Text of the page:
Chapter

Whose Independence? Bishop Jocelin of Glasgow (1175–99) and the Achievement of Ecclesiastical Freedom

Dauvit Broun

in Scottish Independence and the Idea of Britain

Published by Edinburgh University Press

Published in print March 2007 | ISBN: 9780748623600
Published online March 2012 | e-ISBN: 9780748653416 | DOI: http://dx.doi.org/10.3366/edinburgh/9780748623600.003.0023
Whose Independence? Bishop Jocelin of Glasgow (1175–99) and the Achievement of Ecclesiastical Freedom

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This chapter explores the origins of the arrangements of the Church, which comprises a group of independent dioceses under its own archbishop, directly answerable to Rome and not to the kingdom. It argues that the kingdom's ecclesiastical freedom was very far from being inevitable: Cum universi can be regarded as the brainchild of one man, Bishop Jocelin of Glasgow, who may personally be credited with changing the course of Scotland's history by this achievement. It examines Bishop Jocelin's motives, which showed that the issue of independence, both in a Scottish and an ecclesiastical context, was much less straightforward than has previously been imagined. It opines that the key to the background of Cum universi and an appreciation of Bishop Jocelin's achievement is an understanding of the aspirations of the bishops of Glasgow and their clergy during the second half of the twelfth century.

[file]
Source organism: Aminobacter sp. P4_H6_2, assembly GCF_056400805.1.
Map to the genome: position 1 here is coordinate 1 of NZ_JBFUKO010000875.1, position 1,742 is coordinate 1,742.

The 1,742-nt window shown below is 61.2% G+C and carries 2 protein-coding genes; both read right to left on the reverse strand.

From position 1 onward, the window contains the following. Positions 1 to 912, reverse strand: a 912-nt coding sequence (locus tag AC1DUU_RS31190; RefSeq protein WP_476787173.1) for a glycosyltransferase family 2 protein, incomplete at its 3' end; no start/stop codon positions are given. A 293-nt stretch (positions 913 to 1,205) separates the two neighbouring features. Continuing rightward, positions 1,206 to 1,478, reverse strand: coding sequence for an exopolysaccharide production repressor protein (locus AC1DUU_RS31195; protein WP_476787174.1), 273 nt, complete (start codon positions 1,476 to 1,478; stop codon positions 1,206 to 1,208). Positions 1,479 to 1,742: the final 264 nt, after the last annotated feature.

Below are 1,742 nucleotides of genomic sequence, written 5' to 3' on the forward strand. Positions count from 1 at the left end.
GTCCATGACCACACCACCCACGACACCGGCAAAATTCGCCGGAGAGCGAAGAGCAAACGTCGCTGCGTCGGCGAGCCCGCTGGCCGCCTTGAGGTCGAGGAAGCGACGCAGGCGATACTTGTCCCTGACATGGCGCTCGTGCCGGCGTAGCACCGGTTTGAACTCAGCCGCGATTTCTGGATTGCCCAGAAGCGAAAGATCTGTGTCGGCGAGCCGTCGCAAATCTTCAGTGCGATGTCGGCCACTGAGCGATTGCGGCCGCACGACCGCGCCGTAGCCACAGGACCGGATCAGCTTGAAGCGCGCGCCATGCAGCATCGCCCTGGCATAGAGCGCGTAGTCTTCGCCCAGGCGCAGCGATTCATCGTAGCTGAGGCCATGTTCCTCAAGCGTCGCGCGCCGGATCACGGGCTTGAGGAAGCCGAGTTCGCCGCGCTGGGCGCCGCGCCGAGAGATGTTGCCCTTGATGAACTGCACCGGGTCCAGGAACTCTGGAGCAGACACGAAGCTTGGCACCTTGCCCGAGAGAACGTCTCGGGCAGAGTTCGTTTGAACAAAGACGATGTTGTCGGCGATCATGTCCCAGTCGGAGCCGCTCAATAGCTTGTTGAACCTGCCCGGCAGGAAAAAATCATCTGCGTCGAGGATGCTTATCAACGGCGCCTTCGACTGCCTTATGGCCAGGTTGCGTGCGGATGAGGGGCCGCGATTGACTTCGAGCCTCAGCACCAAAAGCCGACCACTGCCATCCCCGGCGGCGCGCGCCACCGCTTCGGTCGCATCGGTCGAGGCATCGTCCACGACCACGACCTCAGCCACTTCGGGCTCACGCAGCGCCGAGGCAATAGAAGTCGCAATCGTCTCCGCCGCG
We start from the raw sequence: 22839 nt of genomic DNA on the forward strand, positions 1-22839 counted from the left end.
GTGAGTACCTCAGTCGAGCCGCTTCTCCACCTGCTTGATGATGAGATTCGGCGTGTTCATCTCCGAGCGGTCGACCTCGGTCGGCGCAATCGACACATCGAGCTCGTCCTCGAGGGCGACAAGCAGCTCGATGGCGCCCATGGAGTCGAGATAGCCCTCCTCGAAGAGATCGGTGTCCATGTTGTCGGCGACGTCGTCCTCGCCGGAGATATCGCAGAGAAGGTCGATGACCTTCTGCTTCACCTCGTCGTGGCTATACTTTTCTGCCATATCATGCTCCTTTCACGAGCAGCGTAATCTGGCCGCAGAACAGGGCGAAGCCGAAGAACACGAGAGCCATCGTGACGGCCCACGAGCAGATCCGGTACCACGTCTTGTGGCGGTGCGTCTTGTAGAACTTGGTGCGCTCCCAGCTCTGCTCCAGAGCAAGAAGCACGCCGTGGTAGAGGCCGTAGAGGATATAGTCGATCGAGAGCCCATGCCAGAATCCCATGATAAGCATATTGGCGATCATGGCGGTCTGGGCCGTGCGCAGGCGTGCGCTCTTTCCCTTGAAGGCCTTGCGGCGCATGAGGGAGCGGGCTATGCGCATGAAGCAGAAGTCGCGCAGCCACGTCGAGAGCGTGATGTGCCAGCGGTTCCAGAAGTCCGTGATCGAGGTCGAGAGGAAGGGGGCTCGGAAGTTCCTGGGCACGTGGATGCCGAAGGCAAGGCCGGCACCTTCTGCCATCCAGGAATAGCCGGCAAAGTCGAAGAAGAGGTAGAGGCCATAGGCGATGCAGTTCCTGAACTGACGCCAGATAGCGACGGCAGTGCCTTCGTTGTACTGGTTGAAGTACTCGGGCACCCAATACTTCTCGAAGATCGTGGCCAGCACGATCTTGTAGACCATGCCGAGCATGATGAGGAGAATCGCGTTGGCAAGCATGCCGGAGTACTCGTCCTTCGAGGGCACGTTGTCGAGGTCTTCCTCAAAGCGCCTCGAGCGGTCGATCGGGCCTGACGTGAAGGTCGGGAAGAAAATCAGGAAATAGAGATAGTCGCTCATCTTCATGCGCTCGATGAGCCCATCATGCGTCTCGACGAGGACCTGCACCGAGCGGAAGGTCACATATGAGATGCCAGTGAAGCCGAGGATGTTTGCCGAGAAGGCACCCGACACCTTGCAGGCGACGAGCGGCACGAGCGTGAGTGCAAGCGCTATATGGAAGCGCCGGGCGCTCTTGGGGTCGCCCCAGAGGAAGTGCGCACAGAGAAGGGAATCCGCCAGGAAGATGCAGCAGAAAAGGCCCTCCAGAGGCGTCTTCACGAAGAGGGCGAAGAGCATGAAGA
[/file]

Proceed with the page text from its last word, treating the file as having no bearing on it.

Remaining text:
Keywords: independent dioceses; archbishop; Rome; ecclesiastical freedom; Cum universi; Bishop Jocelin; independence

Chapter.  15924 words. 

Subjects: Regional and Area Studies

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